Journalist Paul Salopek's long walk recently brought him face to face with the possibility of losing his toes to frostbite — and with one of the largest mass migrations in modern history.
The aerospace company is being sued for choosing retirement funds that were poorly managed and charged high fees in a case that tests the limits of a company's responsibilities to its employees.
In a shift driven partly by culture and largely by the economy, the number of grandparents living with their grandchildren is up sharply in the U.S. About 1 in 10 kids is living with a grandparent.
Should dietary guidelines consider the environmental effects of our food choices? The government-appointed Dietary Guidelines Advisory Committee thinks they should. Congress, however, says no.
For some teenagers, parties with alcohol are almost a rite of passage. Surveys show the vast majority of parents in these homes know the alcohol is flowing. Cities are now cracking down on the adults.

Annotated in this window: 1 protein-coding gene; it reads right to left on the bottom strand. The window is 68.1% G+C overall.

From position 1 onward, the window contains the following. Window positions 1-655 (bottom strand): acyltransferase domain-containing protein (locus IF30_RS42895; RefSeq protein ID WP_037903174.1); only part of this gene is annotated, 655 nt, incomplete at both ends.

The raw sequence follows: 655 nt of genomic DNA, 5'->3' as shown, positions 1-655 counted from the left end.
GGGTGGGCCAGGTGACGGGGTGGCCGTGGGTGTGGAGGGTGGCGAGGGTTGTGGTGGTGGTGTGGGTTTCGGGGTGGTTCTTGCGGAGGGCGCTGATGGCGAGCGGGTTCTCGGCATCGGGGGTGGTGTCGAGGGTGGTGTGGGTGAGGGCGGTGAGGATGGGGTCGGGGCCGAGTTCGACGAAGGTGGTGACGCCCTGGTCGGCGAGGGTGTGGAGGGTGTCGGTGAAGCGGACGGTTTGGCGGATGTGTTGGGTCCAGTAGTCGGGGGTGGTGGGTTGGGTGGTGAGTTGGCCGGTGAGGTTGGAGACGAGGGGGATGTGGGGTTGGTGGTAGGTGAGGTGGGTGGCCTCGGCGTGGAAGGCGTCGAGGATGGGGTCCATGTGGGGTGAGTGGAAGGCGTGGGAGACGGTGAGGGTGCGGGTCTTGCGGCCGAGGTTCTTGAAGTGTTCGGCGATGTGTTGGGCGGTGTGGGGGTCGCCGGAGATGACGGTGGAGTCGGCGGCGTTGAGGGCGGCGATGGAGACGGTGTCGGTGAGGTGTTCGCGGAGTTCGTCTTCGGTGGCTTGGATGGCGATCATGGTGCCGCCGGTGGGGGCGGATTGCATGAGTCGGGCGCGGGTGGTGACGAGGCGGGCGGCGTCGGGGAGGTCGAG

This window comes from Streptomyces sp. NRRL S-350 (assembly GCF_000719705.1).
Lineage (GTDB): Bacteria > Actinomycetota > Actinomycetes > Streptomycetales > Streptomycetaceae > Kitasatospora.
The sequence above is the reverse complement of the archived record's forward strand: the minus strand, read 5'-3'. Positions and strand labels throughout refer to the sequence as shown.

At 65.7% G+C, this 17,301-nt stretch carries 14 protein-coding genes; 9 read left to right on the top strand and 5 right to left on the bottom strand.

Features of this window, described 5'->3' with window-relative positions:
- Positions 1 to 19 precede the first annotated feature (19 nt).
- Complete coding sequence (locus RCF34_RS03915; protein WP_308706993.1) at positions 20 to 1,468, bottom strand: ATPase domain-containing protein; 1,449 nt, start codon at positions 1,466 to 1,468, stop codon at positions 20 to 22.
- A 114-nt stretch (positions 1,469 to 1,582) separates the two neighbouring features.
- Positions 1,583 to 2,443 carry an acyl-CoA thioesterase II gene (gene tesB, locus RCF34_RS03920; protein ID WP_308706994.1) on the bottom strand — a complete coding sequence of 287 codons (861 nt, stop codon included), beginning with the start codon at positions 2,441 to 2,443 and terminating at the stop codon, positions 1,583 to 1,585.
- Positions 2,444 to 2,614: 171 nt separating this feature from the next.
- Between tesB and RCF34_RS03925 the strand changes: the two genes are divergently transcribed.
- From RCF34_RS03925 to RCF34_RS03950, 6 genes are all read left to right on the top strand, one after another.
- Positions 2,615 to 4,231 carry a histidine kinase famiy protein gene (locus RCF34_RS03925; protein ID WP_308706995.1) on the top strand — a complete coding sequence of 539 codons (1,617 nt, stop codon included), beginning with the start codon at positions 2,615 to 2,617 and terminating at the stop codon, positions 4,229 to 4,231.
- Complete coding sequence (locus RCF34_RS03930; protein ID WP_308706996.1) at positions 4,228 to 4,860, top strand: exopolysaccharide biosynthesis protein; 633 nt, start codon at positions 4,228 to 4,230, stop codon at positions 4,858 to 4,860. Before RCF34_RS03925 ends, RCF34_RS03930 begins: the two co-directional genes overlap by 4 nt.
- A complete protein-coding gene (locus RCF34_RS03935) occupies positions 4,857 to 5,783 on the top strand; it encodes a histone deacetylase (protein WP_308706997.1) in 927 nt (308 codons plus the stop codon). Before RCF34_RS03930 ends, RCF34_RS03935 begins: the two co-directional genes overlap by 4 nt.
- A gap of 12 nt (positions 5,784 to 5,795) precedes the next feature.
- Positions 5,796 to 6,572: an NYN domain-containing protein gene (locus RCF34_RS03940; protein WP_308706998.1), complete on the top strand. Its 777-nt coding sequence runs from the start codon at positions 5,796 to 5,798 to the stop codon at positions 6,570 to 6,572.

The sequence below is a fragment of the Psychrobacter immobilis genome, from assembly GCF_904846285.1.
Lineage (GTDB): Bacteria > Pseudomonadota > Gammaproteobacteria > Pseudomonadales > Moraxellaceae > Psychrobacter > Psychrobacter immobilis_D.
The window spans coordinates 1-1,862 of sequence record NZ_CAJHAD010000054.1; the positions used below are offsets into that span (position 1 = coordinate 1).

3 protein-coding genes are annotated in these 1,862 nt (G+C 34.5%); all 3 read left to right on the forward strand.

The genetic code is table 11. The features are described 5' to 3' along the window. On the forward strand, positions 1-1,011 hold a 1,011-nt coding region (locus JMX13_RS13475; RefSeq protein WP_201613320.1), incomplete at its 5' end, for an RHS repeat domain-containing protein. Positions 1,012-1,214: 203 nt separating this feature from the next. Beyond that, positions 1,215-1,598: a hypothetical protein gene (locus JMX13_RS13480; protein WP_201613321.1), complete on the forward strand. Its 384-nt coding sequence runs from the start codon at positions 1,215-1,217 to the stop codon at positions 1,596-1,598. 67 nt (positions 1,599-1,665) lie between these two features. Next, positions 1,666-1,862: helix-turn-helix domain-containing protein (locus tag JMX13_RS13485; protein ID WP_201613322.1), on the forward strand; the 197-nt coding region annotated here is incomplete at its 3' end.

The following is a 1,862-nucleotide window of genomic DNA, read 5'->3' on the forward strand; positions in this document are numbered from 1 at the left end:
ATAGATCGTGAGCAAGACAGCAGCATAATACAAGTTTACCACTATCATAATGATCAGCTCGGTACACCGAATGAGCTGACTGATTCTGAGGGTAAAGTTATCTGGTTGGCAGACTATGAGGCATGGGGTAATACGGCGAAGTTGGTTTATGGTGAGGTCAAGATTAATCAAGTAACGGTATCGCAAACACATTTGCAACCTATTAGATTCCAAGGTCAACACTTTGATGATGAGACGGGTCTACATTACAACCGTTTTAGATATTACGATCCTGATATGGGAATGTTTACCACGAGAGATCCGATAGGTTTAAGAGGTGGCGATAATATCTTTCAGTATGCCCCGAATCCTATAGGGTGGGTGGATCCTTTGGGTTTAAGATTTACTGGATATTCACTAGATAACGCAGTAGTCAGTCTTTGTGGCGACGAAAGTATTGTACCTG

Every year since 1896, Los Angeles County has buried the cremated remains of people who die in the region, but whose bodies are never claimed. This year, the county buried the remains of 1,489 people.
Sea otters are furry and photogenic, but those aren't the only reasons to save them from extinction. Turns out that just by eating, they can preserve their entire estuarine ecosystems.
Tens of thousands gathered in cities across the country Saturday to draw attention to several high profile deaths of unarmed black men at the hands of police.
The Senate voted late Saturday to pass a bill that will fund the government through the end of the fiscal year. NPR's Rachel Martin talks to NPR's Mara Liasson about the rare Saturday session.
Uber says it's reached 52 countries since its 2010 launch, but our number cruncher Mona Chalabi tells NPR's Rachel Martin the tally is changing as some countries try to ban the ride-sharing service.